The results of this research study add to the limited body of published literature on bilingual childrens writing in first and second language, specifically on the trait of voice. It is hoped that results of this study will open a new window for researchers, practitioners, and administrators in the field of bilingual education and education in general to bring about positive changes in practices for assessing and teaching writing to bilingual children. This study may also help to change teachers perspectives on WTiting from monolingual to bilingual and most importantly from literacy to biliteracy.
This abstract accurately represents the content of the candidates thesis. I recommend its publication.
Signed Signed
Kathy Escamilla


DEDICATION
I dedicate this dissertation to my children, Santiago, Camila, Jimena, and soon-to-come baby, for their inspiration and motivation to pursue and fulfill my dream.


ACKNOWLEDGMENTS
A dissertation is neither conceived nor completed without the collaboration of many individuals. I am indebted foremost to my advisors, Dr. Kathy Escamilla and Dr. Sally Nathenson-Mejia, for their patience, caring, and high standards. Your invaluable expertise in research, writing, and your continuous, positive outlook on everything truly did make this dissertation a reality. I am grateful to Dr. Maria Uribe for her knowledge and kindness. Dr. Donna Sobel and Dr. Lorenso Aragon who provided timely input and mentorship were invaluable throughout the extended writing process.
I thank my friends and support group, Christina, Silvana and Diane, for their companionship, encouragement, uplifting conversations, and making sure that I did work. My sincere appreciation goes to the students who provided the writing samples and to all the bilingual teachers that participated in this study. Thank you so much!!! Heartfelt thanks to the members of the Literacy Squared*" project for their encouragement through this process.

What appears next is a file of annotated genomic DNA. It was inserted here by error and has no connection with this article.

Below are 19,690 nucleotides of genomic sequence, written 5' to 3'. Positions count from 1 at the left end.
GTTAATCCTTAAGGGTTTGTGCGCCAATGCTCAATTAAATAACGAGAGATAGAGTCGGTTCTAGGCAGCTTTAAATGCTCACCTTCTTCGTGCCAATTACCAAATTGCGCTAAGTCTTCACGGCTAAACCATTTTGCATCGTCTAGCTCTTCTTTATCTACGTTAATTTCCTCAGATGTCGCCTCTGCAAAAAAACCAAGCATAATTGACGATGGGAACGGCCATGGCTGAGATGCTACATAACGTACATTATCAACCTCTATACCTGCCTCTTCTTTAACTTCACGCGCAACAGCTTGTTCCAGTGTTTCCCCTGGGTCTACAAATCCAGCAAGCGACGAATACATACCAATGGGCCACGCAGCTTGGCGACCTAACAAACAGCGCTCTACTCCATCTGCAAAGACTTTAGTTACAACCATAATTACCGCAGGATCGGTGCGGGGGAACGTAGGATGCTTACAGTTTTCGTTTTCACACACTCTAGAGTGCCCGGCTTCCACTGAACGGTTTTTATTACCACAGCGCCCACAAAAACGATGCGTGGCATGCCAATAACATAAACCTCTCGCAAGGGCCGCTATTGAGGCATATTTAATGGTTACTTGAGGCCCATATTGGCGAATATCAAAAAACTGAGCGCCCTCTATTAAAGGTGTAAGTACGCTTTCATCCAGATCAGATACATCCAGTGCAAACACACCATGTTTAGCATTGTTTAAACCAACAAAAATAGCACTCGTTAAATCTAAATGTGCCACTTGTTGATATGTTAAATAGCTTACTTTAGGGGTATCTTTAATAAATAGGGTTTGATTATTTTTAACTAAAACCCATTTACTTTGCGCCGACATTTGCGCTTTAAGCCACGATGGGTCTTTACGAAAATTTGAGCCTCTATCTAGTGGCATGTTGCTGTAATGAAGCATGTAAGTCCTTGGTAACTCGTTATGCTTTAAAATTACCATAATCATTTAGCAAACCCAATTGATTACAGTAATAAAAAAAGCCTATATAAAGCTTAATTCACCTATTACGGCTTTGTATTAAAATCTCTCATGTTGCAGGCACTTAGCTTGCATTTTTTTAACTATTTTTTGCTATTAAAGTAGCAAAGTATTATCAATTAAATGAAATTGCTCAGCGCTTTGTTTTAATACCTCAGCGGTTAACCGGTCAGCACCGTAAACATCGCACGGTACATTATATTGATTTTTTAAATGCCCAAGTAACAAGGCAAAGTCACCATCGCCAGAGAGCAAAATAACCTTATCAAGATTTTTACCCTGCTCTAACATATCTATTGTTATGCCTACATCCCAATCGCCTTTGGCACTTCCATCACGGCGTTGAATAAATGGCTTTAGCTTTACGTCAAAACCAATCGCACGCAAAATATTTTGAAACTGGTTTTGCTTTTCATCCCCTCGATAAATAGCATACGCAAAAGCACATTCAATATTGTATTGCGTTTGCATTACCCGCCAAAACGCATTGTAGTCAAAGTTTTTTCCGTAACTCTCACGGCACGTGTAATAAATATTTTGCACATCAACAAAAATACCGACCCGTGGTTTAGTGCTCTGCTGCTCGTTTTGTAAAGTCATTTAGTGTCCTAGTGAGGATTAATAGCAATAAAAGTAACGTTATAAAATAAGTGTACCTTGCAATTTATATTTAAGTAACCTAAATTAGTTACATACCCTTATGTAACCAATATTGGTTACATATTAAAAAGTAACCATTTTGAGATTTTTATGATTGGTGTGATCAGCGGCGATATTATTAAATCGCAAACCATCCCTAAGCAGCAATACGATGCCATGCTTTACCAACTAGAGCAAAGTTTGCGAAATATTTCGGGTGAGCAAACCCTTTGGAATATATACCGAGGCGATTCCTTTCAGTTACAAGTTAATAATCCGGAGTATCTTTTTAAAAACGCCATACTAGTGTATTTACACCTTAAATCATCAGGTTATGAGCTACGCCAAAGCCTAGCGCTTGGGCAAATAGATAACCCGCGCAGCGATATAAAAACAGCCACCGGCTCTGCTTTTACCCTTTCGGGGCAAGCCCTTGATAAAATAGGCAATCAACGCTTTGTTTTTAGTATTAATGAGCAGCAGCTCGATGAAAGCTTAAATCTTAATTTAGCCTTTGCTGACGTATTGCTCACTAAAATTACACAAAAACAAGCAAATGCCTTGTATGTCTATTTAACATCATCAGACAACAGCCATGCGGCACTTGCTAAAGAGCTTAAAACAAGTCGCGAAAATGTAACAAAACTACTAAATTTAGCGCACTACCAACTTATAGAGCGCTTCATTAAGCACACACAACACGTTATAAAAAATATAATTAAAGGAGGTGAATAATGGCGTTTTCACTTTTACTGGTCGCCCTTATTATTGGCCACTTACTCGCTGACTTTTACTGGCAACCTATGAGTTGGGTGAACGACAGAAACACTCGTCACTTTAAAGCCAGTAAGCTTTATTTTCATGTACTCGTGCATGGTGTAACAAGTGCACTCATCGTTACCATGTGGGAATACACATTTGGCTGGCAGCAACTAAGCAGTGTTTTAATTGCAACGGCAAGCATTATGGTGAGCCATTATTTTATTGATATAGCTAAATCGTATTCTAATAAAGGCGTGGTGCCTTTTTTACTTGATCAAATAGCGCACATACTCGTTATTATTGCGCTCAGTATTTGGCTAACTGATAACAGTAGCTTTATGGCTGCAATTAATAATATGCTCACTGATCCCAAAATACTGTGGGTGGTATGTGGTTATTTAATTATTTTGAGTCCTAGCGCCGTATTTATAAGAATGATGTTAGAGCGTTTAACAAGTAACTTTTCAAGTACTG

I am extremely grateful to my parents, Ma Eugenia Gonzalez and Robert Berg, for always installing in me my core values-the importance of family, integrity, respect, and education. Thank you to my siblings, Roberto and Mariana, who have


helped me to keep in mind that there are other things in life and to enjoy them. Love goes to my in-laws, Lucia and Juventino, for their support and encouragement.
Above all, I thank my husband, Ulyses. for his unconditional love and support throughout this long process. I would not have been able to pursue the doctorate without the sacrifices he has made and the commitments he has freed me from so that I could work. Mil gracias!!!
To my children, my lifes greatest treasures, I thank you all. I have learned far more value from my children, Santiago, Camilia, Jimena and soon-to-come baby, over the past 5 years than I have from my doctoral work. There is nothing I can add here to express the depth of my love for and delight in them.
Finally, thanks to all my extended family whose consejos (advice) and bendiciones (blessings) made this dissertation possible.


TABLE OF CONTENTS
TABLES....................................................... xiv
CHAPTER
1. INTRODUCTION................................................. 1
Problem Statement......................................... 5
Significance of the Study................................. 6
Purpose................................................. 8
Teachers' Use of Writing Rubrics and Instruction.... 10
Overview of Study...................................... 13
Conceptual Framework..................................... 13
Research Questions....................................... 14